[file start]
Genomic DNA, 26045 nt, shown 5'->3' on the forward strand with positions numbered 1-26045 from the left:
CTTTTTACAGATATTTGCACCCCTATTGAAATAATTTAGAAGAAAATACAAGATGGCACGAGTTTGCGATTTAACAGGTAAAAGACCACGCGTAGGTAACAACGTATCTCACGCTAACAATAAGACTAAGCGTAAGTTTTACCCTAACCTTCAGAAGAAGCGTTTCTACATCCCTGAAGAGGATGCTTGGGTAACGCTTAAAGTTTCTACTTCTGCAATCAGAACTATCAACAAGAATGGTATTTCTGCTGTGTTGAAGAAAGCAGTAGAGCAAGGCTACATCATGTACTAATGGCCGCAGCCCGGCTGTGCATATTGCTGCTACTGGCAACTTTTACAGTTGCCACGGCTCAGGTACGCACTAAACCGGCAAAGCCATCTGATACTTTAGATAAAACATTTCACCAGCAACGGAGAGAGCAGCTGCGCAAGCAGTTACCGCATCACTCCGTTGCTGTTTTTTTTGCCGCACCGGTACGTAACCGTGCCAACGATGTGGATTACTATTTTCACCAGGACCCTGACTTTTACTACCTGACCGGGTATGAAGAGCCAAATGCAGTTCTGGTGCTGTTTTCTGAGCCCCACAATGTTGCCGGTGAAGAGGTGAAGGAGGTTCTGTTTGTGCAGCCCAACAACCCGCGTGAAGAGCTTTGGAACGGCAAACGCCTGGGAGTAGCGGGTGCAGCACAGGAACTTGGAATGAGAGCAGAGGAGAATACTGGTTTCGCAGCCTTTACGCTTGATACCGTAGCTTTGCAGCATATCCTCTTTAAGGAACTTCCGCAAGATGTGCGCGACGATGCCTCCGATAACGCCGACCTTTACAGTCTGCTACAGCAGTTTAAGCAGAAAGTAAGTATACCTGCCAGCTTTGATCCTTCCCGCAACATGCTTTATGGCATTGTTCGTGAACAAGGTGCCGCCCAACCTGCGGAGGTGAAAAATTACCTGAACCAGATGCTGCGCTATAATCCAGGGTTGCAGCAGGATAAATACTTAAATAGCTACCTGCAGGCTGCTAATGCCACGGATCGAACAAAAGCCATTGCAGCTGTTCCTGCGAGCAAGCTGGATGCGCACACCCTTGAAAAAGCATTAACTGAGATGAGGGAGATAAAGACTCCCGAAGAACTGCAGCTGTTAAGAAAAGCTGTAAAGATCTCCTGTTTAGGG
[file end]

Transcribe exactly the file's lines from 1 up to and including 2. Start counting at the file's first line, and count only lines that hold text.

Genomic DNA, 26045 nt, shown 5'->3' on the forward strand with positions numbered 1-26045 from the left:
CTTTTTACAGATATTTGCACCCCTATTGAAATAATTTAGAAGAAAATACAAGATGGCACGAGTTTGCGATTTAACAGGTAAAAGACCACGCGTAGGTAACAACGTATCTCACGCTAACAATAAGACTAAGCGTAAGTTTTACCCTAACCTTCAGAAGAAGCGTTTCTACATCCCTGAAGAGGATGCTTGGGTAACGCTTAAAGTTTCTACTTCTGCAATCAGAACTATCAACAAGAATGGTATTTCTGCTGTGTTGAAGAAAGCAGTAGAGCAAGGCTACATCATGTACTAATGGCCGCAGCCCGGCTGTGCATATTGCTGCTACTGGCAACTTTTACAGTTGCCACGGCTCAGGTACGCACTAAACCGGCAAAGCCATCTGATACTTTAGATAAAACATTTCACCAGCAACGGAGAGAGCAGCTGCGCAAGCAGTTACCGCATCACTCCGTTGCTGTTTTTTTTGCCGCACCGGTACGTAACCGTGCCAACGATGTGGATTACTATTTTCACCAGGACCCTGACTTTTACTACCTGACCGGGTATGAAGAGCCAAATGCAGTTCTGGTGCTGTTTTCTGAGCCCCACAATGTTGCCGGTGAAGAGGTGAAGGAGGTTCTGTTTGTGCAGCCCAACAACCCGCGTGAAGAGCTTTGGAACGGCAAACGCCTGGGAGTAGCGGGTGCAGCACAGGAACTTGGAATGAGAGCAGAGGAGAATACTGGTTTCGCAGCCTTTACGCTTGATACCGTAGCTTTGCAGCATATCCTCTTTAAGGAACTTCCGCAAGATGTGCGCGACGATGCCTCCGATAACGCCGACCTTTACAGTCTGCTACAGCAGTTTAAGCAGAAAGTAAGTATACCTGCCAGCTTTGATCCTTCCCGCAACATGCTTTATGGCATTGTTCGTGAACAAGGTGCCGCCCAACCTGCGGAGGTGAAAAATTACCTGAACCAGATGCTGCGCTATAATCCAGGGTTGCAGCAGGATAAATACTTAAATAGCTACCTGCAGGCTGCTAATGCCACGGATCGAACAAAAGCCATTGCAGCTGTTCCTGCGAGCAAGCTGGATGCGCACACCCTTGAAAAAGCATTAACTGAGATGAGGGAGATAAAGACTCCCGAAGAACTGCAGCTGTTAAGAAAAGCTGTAAAGATCTCCTGTTTAGGG